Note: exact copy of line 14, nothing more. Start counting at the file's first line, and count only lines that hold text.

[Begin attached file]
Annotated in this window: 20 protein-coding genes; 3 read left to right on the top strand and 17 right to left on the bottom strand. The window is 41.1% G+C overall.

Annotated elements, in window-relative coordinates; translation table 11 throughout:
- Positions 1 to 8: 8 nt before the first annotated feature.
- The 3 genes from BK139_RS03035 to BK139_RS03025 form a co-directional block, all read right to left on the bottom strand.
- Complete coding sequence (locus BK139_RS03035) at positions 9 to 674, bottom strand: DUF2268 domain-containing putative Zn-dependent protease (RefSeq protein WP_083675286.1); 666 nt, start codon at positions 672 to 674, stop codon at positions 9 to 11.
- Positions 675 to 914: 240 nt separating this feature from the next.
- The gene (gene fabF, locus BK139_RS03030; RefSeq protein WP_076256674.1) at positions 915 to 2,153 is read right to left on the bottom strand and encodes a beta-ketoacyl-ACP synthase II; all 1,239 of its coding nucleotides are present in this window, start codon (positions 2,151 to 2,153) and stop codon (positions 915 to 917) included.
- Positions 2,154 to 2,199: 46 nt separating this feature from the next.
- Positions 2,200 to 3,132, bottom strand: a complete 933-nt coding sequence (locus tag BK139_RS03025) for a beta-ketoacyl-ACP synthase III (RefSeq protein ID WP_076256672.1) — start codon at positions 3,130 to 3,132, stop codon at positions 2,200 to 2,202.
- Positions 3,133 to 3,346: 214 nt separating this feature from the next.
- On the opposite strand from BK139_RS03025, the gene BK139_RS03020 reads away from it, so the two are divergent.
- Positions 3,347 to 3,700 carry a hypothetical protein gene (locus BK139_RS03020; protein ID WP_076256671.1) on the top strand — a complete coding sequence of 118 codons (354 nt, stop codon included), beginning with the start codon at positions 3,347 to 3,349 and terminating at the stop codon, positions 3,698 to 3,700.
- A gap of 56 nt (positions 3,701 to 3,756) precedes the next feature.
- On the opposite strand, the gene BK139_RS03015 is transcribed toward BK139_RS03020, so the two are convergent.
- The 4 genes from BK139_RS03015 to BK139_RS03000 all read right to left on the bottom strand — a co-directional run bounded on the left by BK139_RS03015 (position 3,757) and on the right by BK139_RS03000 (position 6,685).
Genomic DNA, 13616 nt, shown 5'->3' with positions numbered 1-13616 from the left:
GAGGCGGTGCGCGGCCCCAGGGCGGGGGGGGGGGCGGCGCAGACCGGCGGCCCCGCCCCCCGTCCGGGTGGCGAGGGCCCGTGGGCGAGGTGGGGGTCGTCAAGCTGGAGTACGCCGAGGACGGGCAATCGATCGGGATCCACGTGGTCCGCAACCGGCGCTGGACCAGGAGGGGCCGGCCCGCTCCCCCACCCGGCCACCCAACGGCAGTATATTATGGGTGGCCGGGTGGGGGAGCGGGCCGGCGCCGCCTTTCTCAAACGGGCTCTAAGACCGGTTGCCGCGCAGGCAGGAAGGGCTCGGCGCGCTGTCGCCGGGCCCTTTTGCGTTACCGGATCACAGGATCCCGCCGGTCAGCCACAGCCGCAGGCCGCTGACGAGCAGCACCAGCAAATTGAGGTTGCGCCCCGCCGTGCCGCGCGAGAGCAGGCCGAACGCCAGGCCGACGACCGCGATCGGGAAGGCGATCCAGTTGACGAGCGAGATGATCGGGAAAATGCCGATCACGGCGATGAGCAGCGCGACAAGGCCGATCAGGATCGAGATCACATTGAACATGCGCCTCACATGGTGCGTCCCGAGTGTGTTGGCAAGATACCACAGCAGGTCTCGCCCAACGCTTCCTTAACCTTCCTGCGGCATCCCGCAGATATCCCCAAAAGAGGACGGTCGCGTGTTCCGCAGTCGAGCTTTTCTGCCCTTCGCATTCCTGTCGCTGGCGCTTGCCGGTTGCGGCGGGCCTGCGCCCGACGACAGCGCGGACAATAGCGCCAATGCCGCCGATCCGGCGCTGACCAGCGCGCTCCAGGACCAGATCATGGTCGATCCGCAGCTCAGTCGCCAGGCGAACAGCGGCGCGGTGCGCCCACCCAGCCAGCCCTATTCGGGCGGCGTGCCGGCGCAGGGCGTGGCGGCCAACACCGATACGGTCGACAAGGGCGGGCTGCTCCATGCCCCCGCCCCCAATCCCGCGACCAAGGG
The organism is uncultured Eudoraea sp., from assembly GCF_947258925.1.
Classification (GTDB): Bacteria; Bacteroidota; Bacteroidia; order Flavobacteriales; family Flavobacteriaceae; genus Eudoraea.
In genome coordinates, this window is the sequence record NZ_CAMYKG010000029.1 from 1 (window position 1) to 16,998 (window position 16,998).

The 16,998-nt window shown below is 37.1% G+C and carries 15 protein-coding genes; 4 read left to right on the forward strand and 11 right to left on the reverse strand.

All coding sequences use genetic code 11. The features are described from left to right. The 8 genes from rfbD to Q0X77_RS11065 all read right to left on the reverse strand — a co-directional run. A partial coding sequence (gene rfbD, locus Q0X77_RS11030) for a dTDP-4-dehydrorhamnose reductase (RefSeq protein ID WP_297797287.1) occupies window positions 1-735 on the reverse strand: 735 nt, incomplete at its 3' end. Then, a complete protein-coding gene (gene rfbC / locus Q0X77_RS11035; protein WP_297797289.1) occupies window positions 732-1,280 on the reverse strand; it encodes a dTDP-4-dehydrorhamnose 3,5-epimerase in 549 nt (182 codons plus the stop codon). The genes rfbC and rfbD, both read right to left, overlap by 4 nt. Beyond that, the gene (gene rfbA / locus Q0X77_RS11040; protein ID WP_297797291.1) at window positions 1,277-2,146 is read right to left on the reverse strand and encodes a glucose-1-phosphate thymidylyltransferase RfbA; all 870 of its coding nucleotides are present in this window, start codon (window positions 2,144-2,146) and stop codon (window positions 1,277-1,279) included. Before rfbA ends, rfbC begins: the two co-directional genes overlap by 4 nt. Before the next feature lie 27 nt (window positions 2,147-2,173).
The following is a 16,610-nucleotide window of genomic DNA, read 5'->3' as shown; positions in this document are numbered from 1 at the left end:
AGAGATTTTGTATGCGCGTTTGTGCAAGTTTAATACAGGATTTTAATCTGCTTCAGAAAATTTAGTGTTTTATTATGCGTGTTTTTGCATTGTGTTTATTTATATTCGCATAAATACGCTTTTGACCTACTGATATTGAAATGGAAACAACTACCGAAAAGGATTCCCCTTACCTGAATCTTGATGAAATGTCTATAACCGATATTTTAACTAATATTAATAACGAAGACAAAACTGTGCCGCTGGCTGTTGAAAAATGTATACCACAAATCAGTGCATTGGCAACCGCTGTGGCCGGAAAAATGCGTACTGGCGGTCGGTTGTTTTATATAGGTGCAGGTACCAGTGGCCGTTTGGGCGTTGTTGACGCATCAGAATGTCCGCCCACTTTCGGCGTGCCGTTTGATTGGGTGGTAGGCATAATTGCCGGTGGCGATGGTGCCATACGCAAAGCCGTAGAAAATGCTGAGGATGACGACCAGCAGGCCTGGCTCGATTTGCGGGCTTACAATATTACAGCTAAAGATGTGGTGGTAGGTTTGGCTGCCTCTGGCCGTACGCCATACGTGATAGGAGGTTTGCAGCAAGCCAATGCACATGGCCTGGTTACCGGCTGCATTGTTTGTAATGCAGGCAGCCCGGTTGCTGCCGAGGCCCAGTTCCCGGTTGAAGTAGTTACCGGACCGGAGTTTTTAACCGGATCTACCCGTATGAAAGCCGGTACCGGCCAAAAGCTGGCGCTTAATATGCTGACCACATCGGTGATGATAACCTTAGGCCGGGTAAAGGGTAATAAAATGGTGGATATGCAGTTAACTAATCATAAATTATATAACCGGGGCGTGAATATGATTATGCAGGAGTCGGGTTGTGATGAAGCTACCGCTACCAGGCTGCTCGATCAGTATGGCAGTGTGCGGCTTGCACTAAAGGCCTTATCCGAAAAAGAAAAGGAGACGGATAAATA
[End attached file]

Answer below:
- On the opposite strand, the gene BK139_RS03015 is transcribed toward BK139_RS03020, so the two are convergent.